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Environmental Disruption Could Cause More Pandemics – Expert Reaction

An international report looks at the link between the degradation of nature and increasing pandemic risks.

The Intergovernmental Platform on Biodiversity and Ecosystem Services (IPBES) Workshop Report on Biodiversity and Pandemics also tallies the economic costs of pandemics, and offers options for governments and decision-makers to ‘escape the era of pandemics.’

The SMC asked experts to comment on the report.

Professor David Hayman, School of Veterinary Science, Massey University, comments:

Note: Professor Hayman is a lead co-author on the IPBES Workshop Report on Biodiversity and Pandemics.

“All the recent major infectious disease outbreaks that make the headlines, from COVID to Ebola to HIV/AIDS have their origins in wildlife. For these infections to emerge, there needs to be a chain of events the links the infected animals to the outbreaks and subsequent spread of these viruses. In this report we highlight the scientific evidence that shows the things we do, as people, that increase the chances of more outbreaks in the future are the same as those that drive climate change and biodiversity loss, the global loss of species, such as clearing tropical forests.

“In the report we highlight there are solutions to prevent all these, but they require transformative change in how we think about preventing infectious diseases and our interactions with our environment. We, as societies, need to start thinking more about what is the value of an intact, healthy habitat, compared to the monetary value of a piece of timber, and also start to consider the costs to society for the way we use the Earth’s resources, and include the potential for disease emergence in to those.

“We present some ideas for policy makers that could help begin those changes, such as incorporating pandemic and emerging disease risk health impact assessments in major development and land-use projects, reforming financial aid, and including the economic cost of pandemics into production systems and government policies and budgets.”

The following comments have been gathered by the UK Science Media Centre. Full comments are available here.

Prof John Spicer, Professor of Marine Zoology, University of Plymouth, comments:

“Overall, this report highlights that our COVID-19 crisis is not just another crisis alongside others – the biodiversity crisis and the climate change crisis. Make no mistake, this is one big crisis – the greatest that humans have ever faced. And it’s not going to be averted by talk, tinkering or pretending it’s ‘fake news’ – this latest IPBES Workshop on Biodiversity and Pandemics report makes that crystal clear.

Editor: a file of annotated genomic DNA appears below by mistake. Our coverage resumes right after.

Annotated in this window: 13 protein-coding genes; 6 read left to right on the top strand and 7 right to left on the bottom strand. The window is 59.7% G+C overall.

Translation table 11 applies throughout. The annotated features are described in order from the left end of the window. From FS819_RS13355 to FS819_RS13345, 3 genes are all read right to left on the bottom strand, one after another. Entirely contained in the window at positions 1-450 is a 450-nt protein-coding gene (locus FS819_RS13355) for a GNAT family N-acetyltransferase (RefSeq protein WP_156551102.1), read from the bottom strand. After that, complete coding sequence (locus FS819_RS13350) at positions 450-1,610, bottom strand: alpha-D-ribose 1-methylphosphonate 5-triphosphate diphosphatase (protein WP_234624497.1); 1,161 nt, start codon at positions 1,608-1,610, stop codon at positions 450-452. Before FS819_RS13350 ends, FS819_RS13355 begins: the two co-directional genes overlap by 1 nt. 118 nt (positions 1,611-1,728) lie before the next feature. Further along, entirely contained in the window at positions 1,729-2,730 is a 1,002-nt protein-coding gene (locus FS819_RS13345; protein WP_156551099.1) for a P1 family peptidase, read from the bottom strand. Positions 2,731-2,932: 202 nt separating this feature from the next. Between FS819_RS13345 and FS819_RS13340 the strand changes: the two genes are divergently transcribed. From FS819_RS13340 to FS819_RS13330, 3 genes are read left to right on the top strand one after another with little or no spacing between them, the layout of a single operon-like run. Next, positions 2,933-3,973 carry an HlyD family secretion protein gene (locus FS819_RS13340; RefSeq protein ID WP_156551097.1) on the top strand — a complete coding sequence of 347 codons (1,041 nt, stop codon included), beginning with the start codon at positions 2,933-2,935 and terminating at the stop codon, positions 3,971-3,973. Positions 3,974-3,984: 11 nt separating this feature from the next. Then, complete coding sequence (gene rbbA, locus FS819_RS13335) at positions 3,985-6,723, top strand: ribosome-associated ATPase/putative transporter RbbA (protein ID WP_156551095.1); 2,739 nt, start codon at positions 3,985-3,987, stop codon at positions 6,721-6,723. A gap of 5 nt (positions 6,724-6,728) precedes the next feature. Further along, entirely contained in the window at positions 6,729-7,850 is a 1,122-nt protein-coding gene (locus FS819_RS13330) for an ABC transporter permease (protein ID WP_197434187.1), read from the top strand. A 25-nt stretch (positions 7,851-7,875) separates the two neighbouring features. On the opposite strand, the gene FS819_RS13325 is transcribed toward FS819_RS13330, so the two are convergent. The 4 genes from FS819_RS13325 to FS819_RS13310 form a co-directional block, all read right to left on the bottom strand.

“You cannot tackle one aspect without tackling the others – they are interconnected, inextricable, inescapable… and imminent. Transformative change is what is required and this is what the report puts forward, echoing last year’s IPBES Biodiversity report by the same group – the sort of ‘impossible’ change that ironically characterised 2020, thrust upon us by COVID-19.

“So this report is a document of hope, not despair. The report suggests options and enabling mechanisms for our directing that change rather than having it thrust upon us. Forestalling future pandemics by implementing a number of what would be seen as biodiversity initiatives – controlling change in land use and tackling issues with the wildlife trade. The question is not can we, but will we.”

No conflicts declared.

Dr Liam Brierley, MRC Skills Development Fellow, University of Liverpool, comments:

“This work highlights the importance of human activities that contribute to the emergence of new viral diseases, and draws attention to the fact that viruses continually jump species from animals to humans. SARS-CoV-2, the virus that causes the COVID-19 disease, is just one of these, and predicting the next pandemic in advance is challenging because we still know so little about the complete diversity of wild animal viruses.

“A path forward highlighted by this report is a more structured system that does not just limit these human activities, but also holistically involves better surveillance, economic strategies, and supports communities of people most likely to have contact with wild animals at the local level.

“COVID-19 has reminded us that approaches to pandemics need to be proactive rather than reactive – preparation and prevention is a much safer and more cost-effective strategy than only addressing outbreaks once they’ve already begun. This report paves the way for a more successful pandemic control strategy.”

No conflicts declared.

Prof Kate Jones, Chair of Ecology and Biodiversity, University College London, comments:

“These costs are necessarily speculative of course but seem reasonable given the current disruption to our lives across the world. The international community knows how costly infectious disease outbreaks are, else how do you explain why they put things like pandemic flu at the top of their risk registers. What we need now is global leaders to act.”

No conflicts declared.

Dr Mike Rivington, Climate Change Scientist in Information and Computational Sciences, The James Hutton Institute, comments:

“The IPBES report is absolutely right in showing why prevention is so much better than cure, and that the cost of prevention is considerably less than those of the impacts. Whilst there may be a cure for COVID-19 in the future, there is not a cure for climate change and biodiversity loss if these pass critical tipping points. Preventing climate change and biodiversity loss and altering the focus of our food systems from efficiency to resilience will substantially reduce future risks from pandemics and ecosystem degradation.”

No conflicts declared.

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